Kuku, Recording Artist and Songwriter.A native of Ijebu-Ode, Ogun State, Nigeria, KUKU grew up in Lagos, Nigeria listening to the assorted sounds of American soul, folk, and jazz music, as well as the sweet African rhythms of artists like King Sunny Ade, Fela Anikulapo Kuti, Mariam Makeba and Aruna Ishola. KUKU moved to the US in 1993. After years of odd jobs, college, serving in the US Army and working as a graphic designer, in 2002 he found Bar Nun, a weekly open mic in Washington, DC’s U Street. It was there that he picked up a guitar for the first time, taught himself to play and began building a following singing in the U Street music/poetry open mic scene. As his reputation grew, he rapidly worked his way into the club, schools and café scene. Busking and touring while maintaining a full-time job, he released his 2005 home recording EP, “Love Sessions,” which has sold more than 4,000 copies. KUKU recalls, "I remember calling off sick from work several times while I was on a bus or in an airport heading to the next gig." His captivating performances, featuring an effortless blend of his Yoruba tongue and a uniquely soulful acoustic rhythm coupled with his tireless off-stage work ethic, led to an invitation to perform at the Kennedy Center in 2004. This would not be the last time.

Ifé by Kuku from Unexpected Pleasures, 2006.
Video directed by Ayoola Daramola.

Ifé means love in Yoruba. A love song that blends Yoruba into a melodic high.

2006 saw KUKU release his first full-length recording, “Unexpected Pleasures,” featuring the enchanting “Ife” and “Perfect Reality,” which continue to be favorites among fans. Produced by friend Alexei Tsybine Jendayi, “Unexpected Pleasures,” as KUKU would describe in an Atlanta radio interview, is an album that marries the sound of the likes of Bill Withers with King Sunny Ade with KUKU being the officiating priest. He labeled his minimalist acoustic guitar driven sound “The Afro-soul Acoustic Experience.”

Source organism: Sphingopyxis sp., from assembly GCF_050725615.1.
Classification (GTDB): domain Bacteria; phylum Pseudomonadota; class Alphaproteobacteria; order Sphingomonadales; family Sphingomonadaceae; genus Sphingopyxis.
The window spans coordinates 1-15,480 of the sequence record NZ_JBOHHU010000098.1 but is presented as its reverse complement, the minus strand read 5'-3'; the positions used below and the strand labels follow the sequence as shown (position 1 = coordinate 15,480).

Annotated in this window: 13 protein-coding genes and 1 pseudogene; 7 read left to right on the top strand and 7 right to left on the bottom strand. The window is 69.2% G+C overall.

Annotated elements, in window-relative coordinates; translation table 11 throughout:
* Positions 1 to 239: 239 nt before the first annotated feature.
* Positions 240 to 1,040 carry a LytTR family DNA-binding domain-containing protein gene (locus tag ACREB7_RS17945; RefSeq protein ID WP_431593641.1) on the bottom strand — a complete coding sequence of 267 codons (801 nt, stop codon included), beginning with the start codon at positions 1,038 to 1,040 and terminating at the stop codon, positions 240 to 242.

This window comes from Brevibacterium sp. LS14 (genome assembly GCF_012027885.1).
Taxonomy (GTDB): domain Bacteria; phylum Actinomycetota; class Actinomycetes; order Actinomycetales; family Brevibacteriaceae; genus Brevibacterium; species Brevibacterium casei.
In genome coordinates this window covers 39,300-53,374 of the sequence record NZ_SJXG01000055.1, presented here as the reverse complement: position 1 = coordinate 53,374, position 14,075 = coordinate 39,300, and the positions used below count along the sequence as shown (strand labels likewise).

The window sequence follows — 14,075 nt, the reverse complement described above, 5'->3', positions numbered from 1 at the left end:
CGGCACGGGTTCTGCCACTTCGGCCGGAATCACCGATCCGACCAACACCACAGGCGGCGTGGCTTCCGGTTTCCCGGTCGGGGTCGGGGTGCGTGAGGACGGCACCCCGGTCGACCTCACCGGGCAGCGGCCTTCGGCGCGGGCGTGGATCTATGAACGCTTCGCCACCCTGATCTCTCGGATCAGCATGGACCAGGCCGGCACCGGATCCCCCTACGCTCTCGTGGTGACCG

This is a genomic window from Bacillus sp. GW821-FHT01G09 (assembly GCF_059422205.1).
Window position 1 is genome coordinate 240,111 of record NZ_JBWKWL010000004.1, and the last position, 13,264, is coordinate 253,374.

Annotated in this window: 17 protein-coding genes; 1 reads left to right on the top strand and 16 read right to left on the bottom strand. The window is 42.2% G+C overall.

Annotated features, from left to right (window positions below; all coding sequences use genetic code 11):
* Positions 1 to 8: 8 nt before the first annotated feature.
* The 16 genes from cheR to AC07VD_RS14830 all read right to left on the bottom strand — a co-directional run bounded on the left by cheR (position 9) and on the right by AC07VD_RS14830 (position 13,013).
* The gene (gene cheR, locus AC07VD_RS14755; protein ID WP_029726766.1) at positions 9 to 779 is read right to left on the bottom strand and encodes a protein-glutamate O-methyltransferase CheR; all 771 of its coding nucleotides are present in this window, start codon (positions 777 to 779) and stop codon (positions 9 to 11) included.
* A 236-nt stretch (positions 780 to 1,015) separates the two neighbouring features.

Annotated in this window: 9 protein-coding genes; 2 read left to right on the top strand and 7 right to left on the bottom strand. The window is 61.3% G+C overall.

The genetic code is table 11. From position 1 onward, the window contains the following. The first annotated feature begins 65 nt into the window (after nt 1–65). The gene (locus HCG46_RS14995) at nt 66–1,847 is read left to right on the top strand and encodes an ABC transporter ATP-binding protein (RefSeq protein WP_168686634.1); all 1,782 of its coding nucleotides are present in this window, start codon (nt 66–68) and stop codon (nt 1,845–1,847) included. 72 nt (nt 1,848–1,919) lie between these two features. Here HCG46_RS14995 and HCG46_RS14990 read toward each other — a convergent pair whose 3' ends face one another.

Between touring and by mid 2007, KUKU began recording and self-producing new materials with a new album in mind. Then on Friday, July 20th, 2007, KUKU met with Alexei Tsybine Jendayi. That evening – in only two hours – he recorded a suite of songs live with just an acoustic guitar. His most intimate album yet, “The Absence of Cool” was born right then and there. Engineered by Jendayi, this record captures the true essence of KUKU's emotion-filled performances, his connection with his audiences, some of his comedic banter, and those perfect imperfections a polished studio recording often lacks. With more songs in his native tongue than his previous recording, the album further bridges the gap between KUKU’s western influence and his native roots.

Baba Lo Lope by Kuku from The Absence of Cool.

Hailed by a fan as "the African Music Medicine Man," this Yoruba, DC-based troubadour has been touring extensively since the release of his debut recording “Love Sessions.” His enchanting sound has landed him on the stages of Chicago’s Old Town School of Folk Music series-AfroFolk Live; New York’s SOB’s; Georgia Music Festival; Philadelphia’s World Café; and the Temple Bar in Los Angeles to name a few. In October 2007, South African guitar maestro Mongezi Ntaka (Lucky Dube, Vusi Mahlasela) joined KUKU as he launched “The Absence of Cool” at his third Kennedy Center appearance. The album concept asks listeners to stop enslaving themselves to the concept of “cool,” – with cool being the absence of emotion – and instead join him on a musical journey to the raw emotions deep in their souls.

Dark and Lovely by Kuku fromThe Absence of Cool.

In 2008 and 2009 KUKU continues to travel, perform and conduct music workshops. He often employs the accompaniment of his South African connection Mongezi Ntaka as his sound continues to dig deeper into  his African Heritage. In the later part of 2008 you could find KUKU sharing is music at numerous fundraisers to assist the campaign of the now President Obama. His latest project The Savory Papas- Love in a Time of Hope a Recession (www.savorypapas.com), is a French distributed album and collaboration with Irish/American Banjoist Joe “Stick Mulligan” Smith. Stay tunes for what to come next from the African Music Medicine Man, …The Cure.

Originally appeared on Kuku Live (www.kukulive.com).


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